"He's out there operating without any decent restraint, totally beyond the pale of any acceptable human conduct." (via)
That's the quote that popped into my head after reading about yet another case of military contractors in Iraq accused of criminal acts.
This time it's allegations of a gang rape so brutal the victim's breast implants ruptured and a coverup of the allegations. (Not only the contractor, KBR, is involved, but also the State Dept and the Justice Dept.) How disgusting, how illegal must events become before decisive action is taken?
More and more evidence and reports arrive in a steady supply of contractors who have somehow been given the ability to act with no rules, no oversight, no accountability, no boundaries -- all in the name of bringing Democracy to the Middle East. There are currently 70 open and active investigations regarding fraud and abuse in contracts for the war in Iraq.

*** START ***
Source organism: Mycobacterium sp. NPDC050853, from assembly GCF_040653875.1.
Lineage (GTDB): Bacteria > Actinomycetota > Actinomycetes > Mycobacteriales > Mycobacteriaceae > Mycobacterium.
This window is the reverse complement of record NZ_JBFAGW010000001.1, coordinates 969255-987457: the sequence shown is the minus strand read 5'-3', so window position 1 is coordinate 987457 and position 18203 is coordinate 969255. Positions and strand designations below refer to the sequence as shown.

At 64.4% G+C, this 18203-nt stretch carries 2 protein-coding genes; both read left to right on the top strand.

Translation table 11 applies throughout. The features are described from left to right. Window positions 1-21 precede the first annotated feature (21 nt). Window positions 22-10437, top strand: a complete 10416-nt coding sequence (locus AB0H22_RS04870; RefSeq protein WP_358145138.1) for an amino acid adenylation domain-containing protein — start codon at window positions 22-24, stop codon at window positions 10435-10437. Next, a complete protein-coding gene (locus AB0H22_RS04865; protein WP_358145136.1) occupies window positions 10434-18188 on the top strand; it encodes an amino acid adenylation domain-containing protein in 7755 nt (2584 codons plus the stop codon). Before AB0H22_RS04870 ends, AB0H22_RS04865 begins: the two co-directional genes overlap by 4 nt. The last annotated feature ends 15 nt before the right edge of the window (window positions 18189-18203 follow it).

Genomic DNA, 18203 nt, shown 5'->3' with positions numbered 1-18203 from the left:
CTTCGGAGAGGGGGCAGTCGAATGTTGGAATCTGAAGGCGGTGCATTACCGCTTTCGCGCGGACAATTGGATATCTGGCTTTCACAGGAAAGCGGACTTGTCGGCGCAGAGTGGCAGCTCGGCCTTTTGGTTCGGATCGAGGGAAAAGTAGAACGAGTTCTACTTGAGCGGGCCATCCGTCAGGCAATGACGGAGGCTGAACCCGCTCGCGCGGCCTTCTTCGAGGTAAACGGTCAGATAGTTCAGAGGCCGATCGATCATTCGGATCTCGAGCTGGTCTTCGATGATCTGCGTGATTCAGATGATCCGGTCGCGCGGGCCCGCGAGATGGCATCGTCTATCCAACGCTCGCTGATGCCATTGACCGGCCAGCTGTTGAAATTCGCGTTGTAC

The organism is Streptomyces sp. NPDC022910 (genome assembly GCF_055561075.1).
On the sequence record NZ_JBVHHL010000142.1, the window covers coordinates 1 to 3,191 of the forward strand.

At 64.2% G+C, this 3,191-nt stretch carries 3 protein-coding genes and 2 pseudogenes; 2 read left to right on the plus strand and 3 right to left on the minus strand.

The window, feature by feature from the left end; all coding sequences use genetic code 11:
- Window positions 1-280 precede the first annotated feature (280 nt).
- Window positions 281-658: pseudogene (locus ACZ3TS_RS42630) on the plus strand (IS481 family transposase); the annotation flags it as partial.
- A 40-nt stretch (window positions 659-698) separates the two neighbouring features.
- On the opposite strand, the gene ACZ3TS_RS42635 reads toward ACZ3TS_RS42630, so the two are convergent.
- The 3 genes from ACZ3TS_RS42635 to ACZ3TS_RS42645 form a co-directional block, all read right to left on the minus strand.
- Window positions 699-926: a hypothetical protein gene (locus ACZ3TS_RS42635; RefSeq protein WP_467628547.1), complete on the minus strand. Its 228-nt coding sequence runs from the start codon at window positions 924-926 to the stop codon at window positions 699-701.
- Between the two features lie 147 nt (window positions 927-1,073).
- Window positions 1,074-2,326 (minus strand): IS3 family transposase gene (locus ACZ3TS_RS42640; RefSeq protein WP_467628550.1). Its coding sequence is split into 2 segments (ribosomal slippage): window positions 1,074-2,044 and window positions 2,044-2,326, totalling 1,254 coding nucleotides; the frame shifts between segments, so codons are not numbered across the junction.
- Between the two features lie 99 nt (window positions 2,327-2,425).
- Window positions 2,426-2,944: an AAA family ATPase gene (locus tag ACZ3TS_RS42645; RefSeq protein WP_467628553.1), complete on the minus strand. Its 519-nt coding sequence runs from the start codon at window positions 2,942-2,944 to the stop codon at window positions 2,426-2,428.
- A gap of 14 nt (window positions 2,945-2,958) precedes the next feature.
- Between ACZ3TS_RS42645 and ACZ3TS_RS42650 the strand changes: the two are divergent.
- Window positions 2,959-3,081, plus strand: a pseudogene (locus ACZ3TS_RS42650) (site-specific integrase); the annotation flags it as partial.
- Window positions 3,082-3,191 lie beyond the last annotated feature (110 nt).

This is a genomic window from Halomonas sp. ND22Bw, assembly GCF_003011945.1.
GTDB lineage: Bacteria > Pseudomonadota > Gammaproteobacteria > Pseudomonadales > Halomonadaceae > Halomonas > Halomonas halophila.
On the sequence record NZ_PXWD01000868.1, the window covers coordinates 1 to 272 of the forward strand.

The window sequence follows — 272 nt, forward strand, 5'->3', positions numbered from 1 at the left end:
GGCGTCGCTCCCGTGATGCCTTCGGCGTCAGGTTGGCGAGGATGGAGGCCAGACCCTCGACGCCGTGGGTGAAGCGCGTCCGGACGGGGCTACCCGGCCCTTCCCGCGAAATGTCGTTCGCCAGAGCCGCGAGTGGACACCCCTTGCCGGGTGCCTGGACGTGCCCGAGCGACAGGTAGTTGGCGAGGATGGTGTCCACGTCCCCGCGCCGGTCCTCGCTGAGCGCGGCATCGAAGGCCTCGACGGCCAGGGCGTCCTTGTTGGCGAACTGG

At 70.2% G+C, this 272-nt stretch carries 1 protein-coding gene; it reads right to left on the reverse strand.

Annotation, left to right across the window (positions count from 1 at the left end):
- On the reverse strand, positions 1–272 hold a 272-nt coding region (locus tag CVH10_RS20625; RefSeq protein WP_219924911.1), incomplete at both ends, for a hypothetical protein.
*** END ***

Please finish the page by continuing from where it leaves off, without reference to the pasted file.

Newly invented security firms, like Blackwater, and longtime US corporations, like Halliburton and KBR, are among the players in a game where billions in tax dollars flow to them with little attention given to what, if any, objective is sought.
Documentary films like "Iraq For Sale" made the point long ago.
Legislative efforts, like the War Profiteering Prevention Act, are in limbo and await approval.
On Wednesday, Congress approved another round of spending for the war - though it was less than half of what the president had asked for.
Congressman David Obey commented that long-lasting change and correction will occur when Americans: "elect more progressive voices to the United States Senate" and "elect a president with a different set of priorities."
Conservatives who ferociously bellow about fiscal and moral values should be leading the charge to eradicate wanton lawless behavior by US companies bilking the taxpayers of billions, and smothering the US foreign policy in slimy behavior. But they are not. Voters who ignore that failing will once again endorse behavior without restraint.